A line graph plots teacher certification versus year. Some of the estimated values are as follows. Private (1995, 0.57), (2000, 0.64), (2005, 0.61), (2010, 0.67), (2015, 0.70). Public (1995, 0.91), (2000, 0.81), (2005, 0.83), (2010, 0.86), (2015, 0.84).

Proportion of certified teachers in public and private schools

As can be seen in Fig. 4.4, the proportion of certified teachers is clearly lower in the private schools. The difference is about 20% during the first decades but decreases somewhat after the teaching license requirement in 2011

Based on the analyses above it could be concluded that there seems to be a need for certified teachers in Sweden. To hold a teacher training should naturally be considered as an advantage compared to have none. However, certified teachers’ pre-requisites in terms of own GPA-levels need not to be higher than those of uncertified teachers. It should be noted that uncertified teachers may come from other professions that typically require higher GPA for higher-education admission than is required to enrol in teacher education. To shed light on this, an analysis of the GPA levels was carried out for certified and uncertified teachers respectively. The GPA was studied for three groups of teachers in the age of 24–26 and results are presented in Fig. 4.5. Those certified first time they teach, those who never (up to 2016) become certified, and all teachers.

Fig. 4.5
A line graph plots years on the horizontal axis. Some of the estimated values are as follows. All (1996, 81), (2000, 70), (2005, 65), (2010, 65), (2015, 56). Always cert (1996, 82), (2000, 74), (2005, 69), (2010, 69), (2015, 64). Never cert (1996, 72), (2000, 60), (2005, 56), (2010, 55), (2015, 51).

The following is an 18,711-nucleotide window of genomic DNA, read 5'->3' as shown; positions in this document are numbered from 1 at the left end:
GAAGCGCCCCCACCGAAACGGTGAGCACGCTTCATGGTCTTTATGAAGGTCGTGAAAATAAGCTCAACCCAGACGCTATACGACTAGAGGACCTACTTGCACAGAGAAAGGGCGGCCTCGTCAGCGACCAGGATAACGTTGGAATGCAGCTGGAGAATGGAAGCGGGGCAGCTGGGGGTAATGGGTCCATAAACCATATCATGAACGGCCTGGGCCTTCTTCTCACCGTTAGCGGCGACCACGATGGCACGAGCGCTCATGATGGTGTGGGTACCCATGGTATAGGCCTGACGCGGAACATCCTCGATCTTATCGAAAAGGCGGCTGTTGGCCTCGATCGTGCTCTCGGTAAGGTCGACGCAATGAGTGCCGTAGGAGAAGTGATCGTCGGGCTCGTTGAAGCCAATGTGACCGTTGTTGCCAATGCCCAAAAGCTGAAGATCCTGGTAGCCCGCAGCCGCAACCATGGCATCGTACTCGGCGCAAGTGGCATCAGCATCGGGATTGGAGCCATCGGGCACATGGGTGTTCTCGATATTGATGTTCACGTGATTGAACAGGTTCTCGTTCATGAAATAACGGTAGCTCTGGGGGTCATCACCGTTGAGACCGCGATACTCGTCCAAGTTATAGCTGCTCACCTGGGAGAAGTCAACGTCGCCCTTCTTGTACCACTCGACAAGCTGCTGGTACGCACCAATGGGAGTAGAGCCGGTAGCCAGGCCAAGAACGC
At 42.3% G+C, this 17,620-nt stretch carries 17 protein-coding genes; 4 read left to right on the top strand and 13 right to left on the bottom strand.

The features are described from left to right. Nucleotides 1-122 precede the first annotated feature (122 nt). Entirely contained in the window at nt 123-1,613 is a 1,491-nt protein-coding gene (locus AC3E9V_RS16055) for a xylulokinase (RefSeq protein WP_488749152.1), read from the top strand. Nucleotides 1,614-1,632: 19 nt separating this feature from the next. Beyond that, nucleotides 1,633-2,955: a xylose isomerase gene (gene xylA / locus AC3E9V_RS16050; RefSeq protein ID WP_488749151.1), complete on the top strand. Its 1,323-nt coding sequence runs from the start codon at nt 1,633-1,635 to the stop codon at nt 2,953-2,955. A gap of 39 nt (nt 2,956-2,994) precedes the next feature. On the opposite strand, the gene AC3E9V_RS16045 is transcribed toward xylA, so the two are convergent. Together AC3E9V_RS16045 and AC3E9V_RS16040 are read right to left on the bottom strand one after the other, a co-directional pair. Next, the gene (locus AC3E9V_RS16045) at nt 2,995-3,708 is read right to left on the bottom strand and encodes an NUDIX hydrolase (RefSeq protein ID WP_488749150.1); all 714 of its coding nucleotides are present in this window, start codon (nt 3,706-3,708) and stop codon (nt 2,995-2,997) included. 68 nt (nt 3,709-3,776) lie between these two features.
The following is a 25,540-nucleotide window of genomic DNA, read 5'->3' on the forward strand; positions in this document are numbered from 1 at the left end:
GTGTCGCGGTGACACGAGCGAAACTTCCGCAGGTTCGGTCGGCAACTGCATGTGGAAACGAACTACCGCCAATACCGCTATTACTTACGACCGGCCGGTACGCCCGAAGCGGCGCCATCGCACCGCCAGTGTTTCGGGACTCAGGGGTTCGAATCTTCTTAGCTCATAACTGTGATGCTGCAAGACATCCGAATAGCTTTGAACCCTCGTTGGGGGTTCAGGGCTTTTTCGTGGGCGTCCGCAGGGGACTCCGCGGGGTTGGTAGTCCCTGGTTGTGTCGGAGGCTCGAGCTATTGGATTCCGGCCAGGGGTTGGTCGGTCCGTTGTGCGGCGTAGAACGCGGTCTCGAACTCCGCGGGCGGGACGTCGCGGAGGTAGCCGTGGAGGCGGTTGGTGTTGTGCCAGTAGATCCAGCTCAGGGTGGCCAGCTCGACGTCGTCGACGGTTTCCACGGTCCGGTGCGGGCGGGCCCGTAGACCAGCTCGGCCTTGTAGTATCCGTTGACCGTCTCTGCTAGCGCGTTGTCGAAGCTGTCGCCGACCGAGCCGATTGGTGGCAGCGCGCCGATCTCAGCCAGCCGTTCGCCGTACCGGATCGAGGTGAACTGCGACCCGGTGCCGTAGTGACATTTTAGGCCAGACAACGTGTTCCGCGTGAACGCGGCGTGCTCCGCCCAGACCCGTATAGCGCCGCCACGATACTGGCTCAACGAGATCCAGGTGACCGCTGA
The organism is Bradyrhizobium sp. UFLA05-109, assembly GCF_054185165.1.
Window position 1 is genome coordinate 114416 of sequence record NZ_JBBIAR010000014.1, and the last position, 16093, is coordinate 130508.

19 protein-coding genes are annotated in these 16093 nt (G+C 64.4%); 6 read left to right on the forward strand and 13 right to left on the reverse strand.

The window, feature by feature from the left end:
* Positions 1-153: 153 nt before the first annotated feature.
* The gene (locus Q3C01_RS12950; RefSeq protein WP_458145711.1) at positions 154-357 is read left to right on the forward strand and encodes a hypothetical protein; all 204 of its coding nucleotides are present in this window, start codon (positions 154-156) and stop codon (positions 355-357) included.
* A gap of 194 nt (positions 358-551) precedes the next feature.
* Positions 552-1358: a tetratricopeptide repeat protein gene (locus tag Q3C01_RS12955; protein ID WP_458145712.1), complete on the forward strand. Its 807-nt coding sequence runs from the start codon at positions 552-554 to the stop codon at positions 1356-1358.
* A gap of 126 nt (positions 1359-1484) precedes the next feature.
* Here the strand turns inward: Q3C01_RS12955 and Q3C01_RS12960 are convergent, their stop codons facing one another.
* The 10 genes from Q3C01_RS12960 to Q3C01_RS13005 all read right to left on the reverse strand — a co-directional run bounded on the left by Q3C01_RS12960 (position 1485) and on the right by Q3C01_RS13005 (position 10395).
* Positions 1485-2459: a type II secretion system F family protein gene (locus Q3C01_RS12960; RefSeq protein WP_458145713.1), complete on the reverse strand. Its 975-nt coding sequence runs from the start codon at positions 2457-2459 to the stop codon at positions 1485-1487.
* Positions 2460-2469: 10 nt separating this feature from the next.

GPA for certified and uncertified teachers

Notably, there is a general decline for all groups, thus mirroring the pattern previously shown. However, one may note that group with certified teachers has substantially higher GPA than the uncertified group. For teachers in the 24–26 years of age, who hold a certification when they start teaching, the grades decline over time but their grades are still clearly above the average (50th) percentile. Certified teachers have around the 65th–70th percentile in the last decade. The uncertified teacher group ends at about the 50th percentile. The findings are relevant to the discussion regarding the quality of certified and uncertified teachers.

It should also be noted that the group of uncertified teachers is unbalanced across time; the share is larger in the end of the period, indicated by the GPA drop in 2015–2016 for all teachers. A likely explanation for this is that many in the group of uncertified teachers are teacher candidates who did not yet receive their license but nevertheless been working in schools as teachers. The total GPA levels for teachers in Swedish compulsory school might also be affected by the entry age to the profession. In the beginning of the time-period, it was more common to start at the age of 24 and 25 than it was some years later in. One reason is due to the fact that the new teacher education 2001 was one semester longer for teachers preparing to teach grades 1–7.